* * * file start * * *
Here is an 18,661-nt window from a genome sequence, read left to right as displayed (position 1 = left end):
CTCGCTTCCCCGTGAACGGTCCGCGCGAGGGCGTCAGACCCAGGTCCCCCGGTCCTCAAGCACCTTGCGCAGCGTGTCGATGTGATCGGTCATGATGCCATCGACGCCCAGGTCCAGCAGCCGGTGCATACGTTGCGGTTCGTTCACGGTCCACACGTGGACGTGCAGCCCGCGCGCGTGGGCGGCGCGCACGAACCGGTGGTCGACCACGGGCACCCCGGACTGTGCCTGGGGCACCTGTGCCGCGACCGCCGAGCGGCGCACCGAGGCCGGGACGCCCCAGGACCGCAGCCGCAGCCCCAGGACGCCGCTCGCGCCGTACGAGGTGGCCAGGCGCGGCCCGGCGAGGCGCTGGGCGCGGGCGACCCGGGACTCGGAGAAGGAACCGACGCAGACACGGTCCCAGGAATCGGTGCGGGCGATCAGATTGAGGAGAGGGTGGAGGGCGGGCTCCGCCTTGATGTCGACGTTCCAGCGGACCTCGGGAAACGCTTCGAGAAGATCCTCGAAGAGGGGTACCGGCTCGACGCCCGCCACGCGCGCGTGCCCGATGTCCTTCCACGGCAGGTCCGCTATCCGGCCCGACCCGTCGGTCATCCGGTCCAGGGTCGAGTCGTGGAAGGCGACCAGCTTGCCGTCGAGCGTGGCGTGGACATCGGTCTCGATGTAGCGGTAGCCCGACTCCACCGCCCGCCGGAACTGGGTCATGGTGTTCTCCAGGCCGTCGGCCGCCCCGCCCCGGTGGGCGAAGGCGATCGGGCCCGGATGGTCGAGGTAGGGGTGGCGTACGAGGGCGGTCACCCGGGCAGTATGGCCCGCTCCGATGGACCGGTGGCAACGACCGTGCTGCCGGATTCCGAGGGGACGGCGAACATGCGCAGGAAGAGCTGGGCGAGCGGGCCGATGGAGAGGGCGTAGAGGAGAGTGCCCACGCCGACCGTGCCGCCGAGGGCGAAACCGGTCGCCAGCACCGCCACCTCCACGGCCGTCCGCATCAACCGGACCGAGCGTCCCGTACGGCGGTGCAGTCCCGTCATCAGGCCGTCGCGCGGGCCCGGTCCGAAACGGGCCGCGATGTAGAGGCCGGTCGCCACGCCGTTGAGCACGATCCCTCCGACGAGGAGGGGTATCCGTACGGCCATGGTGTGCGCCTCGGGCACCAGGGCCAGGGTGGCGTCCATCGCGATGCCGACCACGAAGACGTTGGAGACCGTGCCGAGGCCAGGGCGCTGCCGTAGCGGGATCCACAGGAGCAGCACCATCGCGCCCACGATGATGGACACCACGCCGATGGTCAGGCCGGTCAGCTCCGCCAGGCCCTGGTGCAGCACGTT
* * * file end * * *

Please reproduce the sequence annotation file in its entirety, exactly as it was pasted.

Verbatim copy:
Here is an 18,661-nt window from a genome sequence, read left to right as displayed (position 1 = left end):
CTCGCTTCCCCGTGAACGGTCCGCGCGAGGGCGTCAGACCCAGGTCCCCCGGTCCTCAAGCACCTTGCGCAGCGTGTCGATGTGATCGGTCATGATGCCATCGACGCCCAGGTCCAGCAGCCGGTGCATACGTTGCGGTTCGTTCACGGTCCACACGTGGACGTGCAGCCCGCGCGCGTGGGCGGCGCGCACGAACCGGTGGTCGACCACGGGCACCCCGGACTGTGCCTGGGGCACCTGTGCCGCGACCGCCGAGCGGCGCACCGAGGCCGGGACGCCCCAGGACCGCAGCCGCAGCCCCAGGACGCCGCTCGCGCCGTACGAGGTGGCCAGGCGCGGCCCGGCGAGGCGCTGGGCGCGGGCGACCCGGGACTCGGAGAAGGAACCGACGCAGACACGGTCCCAGGAATCGGTGCGGGCGATCAGATTGAGGAGAGGGTGGAGGGCGGGCTCCGCCTTGATGTCGACGTTCCAGCGGACCTCGGGAAACGCTTCGAGAAGATCCTCGAAGAGGGGTACCGGCTCGACGCCCGCCACGCGCGCGTGCCCGATGTCCTTCCACGGCAGGTCCGCTATCCGGCCCGACCCGTCGGTCATCCGGTCCAGGGTCGAGTCGTGGAAGGCGACCAGCTTGCCGTCGAGCGTGGCGTGGACATCGGTCTCGATGTAGCGGTAGCCCGACTCCACCGCCCGCCGGAACTGGGTCATGGTGTTCTCCAGGCCGTCGGCCGCCCCGCCCCGGTGGGCGAAGGCGATCGGGCCCGGATGGTCGAGGTAGGGGTGGCGTACGAGGGCGGTCACCCGGGCAGTATGGCCCGCTCCGATGGACCGGTGGCAACGACCGTGCTGCCGGATTCCGAGGGGACGGCGAACATGCGCAGGAAGAGCTGGGCGAGCGGGCCGATGGAGAGGGCGTAGAGGAGAGTGCCCACGCCGACCGTGCCGCCGAGGGCGAAACCGGTCGCCAGCACCGCCACCTCCACGGCCGTCCGCATCAACCGGACCGAGCGTCCCGTACGGCGGTGCAGTCCCGTCATCAGGCCGTCGCGCGGGCCCGGTCCGAAACGGGCCGCGATGTAGAGGCCGGTCGCCACGCCGTTGAGCACGATCCCTCCGACGAGGAGGGGTATCCGTACGGCCATGGTGTGCGCCTCGGGCACCAGGGCCAGGGTGGCGTCCATCGCGATGCCGACCACGAAGACGTTGGAGACCGTGCCGAGGCCAGGGCGCTGCCGTAGCGGGATCCACAGGAGCAGCACCATCGCGCCCACGATGATGGACACCACGCCGATGGTCAGGCCGGTCAGCTCCGCCAGGCCCTGGTGCAGCACGTT